Bears first-round pick Kyle Long won’t be able to practice during the current OTAs (organized team activities) or next month’s full-team mandatory minicamp because school is still in session at Oregon.
But he is under contract.
Long, a 6-foot-6, 318-pound guard, was the last of the team’s six draft picks to sign, when he and the Bears agreed Friday night to a four-year contract with an option year.
The 20th overall selection in last month’s draft, Long is expected to challenge for the starting job at right guard, where he lined up during last week’s rookie minicamp. His absence over the next few weeks isn’t expected to hurt his chances to compete.
James Brown, an undrafted rookie last season who started the final three games at left guard, lined up at right guard with the first team during Tuesday’s OTA.
Long and Bears coaches will be in contact through Skype and other technology.
“Kyle is a very smart guy,” said coach Marc Trestman. “We know he’s going to dig in and do everything he can to get himself ready — not just physically, but mentally — as we get to our veteran minicamp and the training camp. I think it’s a minimal obstacle and nothing we can’t handle. The opportunity to embrace it and get it done is something we’re up to or we wouldn’t have made the pick.”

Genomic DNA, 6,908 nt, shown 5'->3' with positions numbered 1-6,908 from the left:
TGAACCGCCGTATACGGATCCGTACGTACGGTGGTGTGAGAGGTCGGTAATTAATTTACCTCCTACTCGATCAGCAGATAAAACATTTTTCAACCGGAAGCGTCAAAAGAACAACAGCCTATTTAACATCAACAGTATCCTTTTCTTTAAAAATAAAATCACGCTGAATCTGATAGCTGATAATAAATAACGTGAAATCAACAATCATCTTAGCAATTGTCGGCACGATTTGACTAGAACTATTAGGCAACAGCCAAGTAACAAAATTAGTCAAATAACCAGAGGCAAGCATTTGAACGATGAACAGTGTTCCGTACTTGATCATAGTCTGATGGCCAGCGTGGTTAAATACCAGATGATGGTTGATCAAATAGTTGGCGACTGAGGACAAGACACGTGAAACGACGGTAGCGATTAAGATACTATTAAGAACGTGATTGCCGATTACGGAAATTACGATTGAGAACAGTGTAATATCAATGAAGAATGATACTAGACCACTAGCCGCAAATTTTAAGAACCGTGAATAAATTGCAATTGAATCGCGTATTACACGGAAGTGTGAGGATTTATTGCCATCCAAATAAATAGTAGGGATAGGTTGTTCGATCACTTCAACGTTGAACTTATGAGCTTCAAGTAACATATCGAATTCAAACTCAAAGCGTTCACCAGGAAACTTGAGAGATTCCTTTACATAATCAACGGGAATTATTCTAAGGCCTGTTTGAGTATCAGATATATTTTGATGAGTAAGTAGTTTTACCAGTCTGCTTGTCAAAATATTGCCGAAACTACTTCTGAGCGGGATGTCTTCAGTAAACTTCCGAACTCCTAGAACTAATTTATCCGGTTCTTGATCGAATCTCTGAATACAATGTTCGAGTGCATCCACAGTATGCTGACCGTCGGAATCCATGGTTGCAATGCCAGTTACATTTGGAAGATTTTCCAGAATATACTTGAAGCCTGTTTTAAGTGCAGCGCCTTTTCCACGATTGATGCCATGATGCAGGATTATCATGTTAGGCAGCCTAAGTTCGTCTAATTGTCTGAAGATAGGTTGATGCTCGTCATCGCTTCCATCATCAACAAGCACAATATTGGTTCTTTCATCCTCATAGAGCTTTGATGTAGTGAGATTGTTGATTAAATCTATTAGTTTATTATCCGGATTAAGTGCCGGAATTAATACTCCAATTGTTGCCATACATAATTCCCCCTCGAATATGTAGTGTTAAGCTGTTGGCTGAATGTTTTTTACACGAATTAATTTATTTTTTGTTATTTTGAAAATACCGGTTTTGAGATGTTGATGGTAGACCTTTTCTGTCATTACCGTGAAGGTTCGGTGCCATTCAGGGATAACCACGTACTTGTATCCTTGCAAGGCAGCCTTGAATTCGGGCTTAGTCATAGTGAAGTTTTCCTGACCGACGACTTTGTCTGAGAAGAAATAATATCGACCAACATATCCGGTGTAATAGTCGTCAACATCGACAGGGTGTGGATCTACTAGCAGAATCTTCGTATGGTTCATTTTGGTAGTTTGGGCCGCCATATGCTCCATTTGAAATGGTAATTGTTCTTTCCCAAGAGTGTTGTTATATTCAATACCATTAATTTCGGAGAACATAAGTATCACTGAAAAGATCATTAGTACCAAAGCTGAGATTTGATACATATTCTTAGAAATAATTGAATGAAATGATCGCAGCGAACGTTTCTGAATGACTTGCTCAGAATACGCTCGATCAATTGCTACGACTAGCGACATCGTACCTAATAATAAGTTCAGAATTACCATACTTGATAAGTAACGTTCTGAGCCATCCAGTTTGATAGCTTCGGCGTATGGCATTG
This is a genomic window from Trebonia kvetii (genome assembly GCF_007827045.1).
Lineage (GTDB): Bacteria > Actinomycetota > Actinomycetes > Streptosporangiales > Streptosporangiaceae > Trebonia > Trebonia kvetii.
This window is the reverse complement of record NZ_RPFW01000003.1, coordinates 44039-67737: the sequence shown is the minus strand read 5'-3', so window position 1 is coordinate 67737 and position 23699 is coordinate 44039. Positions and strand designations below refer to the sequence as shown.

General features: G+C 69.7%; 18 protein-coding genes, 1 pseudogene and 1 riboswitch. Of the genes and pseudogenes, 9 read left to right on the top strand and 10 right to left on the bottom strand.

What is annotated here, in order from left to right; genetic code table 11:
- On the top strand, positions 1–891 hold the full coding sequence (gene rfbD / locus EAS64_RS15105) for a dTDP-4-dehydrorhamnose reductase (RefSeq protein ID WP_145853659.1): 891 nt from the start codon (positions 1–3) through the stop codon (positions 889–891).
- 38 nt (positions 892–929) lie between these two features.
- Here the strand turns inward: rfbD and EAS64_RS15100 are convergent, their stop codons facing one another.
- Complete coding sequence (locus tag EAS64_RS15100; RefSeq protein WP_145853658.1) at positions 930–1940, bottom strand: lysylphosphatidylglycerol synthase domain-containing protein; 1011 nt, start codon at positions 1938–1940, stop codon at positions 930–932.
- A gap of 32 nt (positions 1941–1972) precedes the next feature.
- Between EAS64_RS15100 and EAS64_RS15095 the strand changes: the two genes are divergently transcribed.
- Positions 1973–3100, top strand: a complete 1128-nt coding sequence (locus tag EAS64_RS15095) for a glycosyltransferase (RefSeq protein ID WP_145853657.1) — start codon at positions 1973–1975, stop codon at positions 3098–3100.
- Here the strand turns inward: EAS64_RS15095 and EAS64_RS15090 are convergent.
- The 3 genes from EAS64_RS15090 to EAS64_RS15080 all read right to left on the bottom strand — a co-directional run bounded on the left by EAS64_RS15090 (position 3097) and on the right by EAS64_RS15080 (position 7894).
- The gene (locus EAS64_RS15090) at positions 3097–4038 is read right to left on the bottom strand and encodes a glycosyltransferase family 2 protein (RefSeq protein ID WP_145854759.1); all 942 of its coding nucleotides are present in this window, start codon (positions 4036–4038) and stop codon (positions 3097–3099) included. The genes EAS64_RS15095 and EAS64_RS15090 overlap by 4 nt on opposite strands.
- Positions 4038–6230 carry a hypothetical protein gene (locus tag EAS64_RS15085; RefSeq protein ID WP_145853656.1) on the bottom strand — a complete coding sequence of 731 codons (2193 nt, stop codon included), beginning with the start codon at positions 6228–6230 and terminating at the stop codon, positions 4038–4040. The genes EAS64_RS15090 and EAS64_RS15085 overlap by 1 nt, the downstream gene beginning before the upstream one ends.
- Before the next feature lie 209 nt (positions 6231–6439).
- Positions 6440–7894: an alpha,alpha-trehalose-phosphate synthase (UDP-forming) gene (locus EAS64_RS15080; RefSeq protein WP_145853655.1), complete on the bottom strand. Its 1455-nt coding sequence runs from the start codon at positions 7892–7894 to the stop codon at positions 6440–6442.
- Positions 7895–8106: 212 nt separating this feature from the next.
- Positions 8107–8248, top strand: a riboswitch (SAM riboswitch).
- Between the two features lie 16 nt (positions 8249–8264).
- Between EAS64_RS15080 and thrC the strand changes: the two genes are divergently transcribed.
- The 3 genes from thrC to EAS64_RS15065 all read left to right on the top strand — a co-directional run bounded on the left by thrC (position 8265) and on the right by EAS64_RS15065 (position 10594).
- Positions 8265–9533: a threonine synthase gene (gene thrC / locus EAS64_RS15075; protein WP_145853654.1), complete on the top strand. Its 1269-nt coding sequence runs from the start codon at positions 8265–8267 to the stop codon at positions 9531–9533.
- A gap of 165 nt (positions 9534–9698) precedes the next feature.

Long started just five games in his one season at Oregon, but he impressed the Bears with his athleticism, intangibles and bloodlines. His father, Howie, was a Hall of Fame defensive end with the Raiders, and his brother Chris is a Pro Bowl defensive end with the Rams. The Bears also like Long’s mental makeup, which was displayed when an injury last season gave him a shot at Oregon as a guard, even though he had previously played tackle.
“I didn’t ask them if I could play,” Long said. “I told them I would be the starting left guard. I told them I was going to be starting against (USC). We had a guy go down and I jumped at the opportunity. I was hungry to play.
“I knew I had to get in where I fit in and it so happened to be left guard. It’s the offensive line. Every position is very similar with the exception of center. It was a great opportunity for me and I felt like I took full advantage of it.”
Although terms of Long’s deal were not initially disclosed, it should be similar to that of teammate Shea McClellin, who was the 19th overall pick in 2012.
McClellin’s four-year deal was for $8.26 million, including a $4,45 million signing bonus.
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